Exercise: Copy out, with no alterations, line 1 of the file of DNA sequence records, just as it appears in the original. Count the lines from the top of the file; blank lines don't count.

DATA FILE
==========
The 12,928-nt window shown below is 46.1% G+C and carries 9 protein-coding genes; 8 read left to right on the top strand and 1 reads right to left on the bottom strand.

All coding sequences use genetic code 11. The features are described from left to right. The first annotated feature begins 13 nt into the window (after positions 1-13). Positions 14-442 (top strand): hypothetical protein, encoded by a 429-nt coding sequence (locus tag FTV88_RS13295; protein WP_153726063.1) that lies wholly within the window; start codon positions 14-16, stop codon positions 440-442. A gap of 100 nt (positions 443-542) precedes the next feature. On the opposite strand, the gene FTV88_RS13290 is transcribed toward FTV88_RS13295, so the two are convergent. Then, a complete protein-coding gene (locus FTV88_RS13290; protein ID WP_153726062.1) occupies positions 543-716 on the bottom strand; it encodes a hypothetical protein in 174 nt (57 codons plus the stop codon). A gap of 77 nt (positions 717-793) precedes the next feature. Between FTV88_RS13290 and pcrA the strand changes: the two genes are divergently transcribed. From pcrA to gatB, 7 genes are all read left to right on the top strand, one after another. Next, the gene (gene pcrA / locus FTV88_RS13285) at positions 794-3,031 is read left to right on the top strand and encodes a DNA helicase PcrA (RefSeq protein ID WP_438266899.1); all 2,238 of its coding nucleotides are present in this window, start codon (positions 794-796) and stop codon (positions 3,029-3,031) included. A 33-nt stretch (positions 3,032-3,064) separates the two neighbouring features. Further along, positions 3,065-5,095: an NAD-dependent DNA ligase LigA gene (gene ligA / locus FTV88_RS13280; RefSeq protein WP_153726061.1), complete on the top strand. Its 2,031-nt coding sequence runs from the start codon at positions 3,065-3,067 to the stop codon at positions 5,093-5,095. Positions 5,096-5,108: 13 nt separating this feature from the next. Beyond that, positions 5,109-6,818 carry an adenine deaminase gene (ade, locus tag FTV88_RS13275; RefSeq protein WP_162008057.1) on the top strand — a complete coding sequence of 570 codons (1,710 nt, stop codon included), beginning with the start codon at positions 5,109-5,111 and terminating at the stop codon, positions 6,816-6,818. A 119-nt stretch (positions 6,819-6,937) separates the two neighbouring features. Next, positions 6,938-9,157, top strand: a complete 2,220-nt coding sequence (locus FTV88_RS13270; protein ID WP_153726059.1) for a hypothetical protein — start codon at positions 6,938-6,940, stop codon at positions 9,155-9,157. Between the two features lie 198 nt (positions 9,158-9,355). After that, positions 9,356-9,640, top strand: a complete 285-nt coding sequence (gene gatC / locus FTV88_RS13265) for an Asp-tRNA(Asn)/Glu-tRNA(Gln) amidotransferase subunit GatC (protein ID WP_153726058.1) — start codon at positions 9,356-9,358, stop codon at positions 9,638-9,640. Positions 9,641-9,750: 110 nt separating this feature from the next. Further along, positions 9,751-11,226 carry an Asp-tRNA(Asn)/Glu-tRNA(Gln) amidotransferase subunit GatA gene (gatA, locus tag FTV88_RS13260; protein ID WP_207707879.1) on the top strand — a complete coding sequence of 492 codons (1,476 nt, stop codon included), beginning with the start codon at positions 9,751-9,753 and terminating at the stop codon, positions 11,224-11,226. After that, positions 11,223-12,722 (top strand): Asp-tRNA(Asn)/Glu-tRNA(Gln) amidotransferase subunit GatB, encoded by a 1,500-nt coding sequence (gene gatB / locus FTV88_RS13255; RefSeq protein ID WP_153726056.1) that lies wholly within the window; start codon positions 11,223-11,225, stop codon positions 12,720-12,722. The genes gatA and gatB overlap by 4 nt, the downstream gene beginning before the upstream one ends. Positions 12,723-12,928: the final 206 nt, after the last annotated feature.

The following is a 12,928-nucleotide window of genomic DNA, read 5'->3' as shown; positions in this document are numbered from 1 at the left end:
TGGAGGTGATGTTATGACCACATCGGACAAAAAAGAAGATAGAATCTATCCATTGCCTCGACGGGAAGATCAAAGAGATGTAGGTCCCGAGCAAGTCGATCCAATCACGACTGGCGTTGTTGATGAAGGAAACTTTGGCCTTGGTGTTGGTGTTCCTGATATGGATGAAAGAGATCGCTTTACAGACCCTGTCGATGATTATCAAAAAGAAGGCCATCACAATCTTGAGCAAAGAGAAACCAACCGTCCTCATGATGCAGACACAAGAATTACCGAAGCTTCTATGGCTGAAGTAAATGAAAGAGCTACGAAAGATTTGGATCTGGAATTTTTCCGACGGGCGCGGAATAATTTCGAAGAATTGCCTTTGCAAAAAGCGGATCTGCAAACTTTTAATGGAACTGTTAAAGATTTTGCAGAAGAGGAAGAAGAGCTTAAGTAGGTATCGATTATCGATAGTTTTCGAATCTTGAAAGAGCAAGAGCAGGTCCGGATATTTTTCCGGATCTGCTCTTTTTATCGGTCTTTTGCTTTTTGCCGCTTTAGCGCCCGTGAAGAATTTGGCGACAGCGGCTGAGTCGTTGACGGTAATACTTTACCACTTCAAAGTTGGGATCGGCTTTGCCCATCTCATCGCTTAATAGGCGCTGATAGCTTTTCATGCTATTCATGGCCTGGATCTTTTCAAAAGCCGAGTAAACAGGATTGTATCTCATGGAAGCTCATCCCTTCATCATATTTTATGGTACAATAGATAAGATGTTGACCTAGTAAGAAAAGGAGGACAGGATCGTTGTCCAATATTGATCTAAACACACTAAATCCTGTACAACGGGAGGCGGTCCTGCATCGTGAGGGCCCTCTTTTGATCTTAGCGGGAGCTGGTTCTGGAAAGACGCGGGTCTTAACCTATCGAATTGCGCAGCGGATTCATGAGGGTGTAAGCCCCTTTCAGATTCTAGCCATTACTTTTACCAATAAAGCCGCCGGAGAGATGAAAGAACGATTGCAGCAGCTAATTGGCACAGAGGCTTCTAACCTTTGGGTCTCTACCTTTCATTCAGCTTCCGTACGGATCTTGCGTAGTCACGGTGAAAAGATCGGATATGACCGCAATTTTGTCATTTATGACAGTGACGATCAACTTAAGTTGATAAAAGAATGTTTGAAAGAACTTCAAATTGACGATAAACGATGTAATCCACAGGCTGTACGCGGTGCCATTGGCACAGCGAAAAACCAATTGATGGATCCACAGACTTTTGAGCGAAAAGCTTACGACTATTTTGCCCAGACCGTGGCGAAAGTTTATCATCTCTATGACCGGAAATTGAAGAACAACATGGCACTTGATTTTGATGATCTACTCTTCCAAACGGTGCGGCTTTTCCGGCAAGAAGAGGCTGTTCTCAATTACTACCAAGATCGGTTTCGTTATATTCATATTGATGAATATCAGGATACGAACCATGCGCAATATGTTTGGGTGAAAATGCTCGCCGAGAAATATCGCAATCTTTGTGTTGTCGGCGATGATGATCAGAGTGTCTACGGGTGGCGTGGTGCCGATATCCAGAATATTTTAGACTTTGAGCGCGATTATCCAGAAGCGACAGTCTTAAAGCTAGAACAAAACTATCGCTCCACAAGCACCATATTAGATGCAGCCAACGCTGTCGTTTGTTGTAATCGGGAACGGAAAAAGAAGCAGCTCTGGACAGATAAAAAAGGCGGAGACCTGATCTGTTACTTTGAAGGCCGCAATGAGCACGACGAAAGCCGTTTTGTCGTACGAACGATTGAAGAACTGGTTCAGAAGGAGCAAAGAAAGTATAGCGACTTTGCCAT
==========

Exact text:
The 12,928-nt window shown below is 46.1% G+C and carries 9 protein-coding genes; 8 read left to right on the top strand and 1 reads right to left on the bottom strand.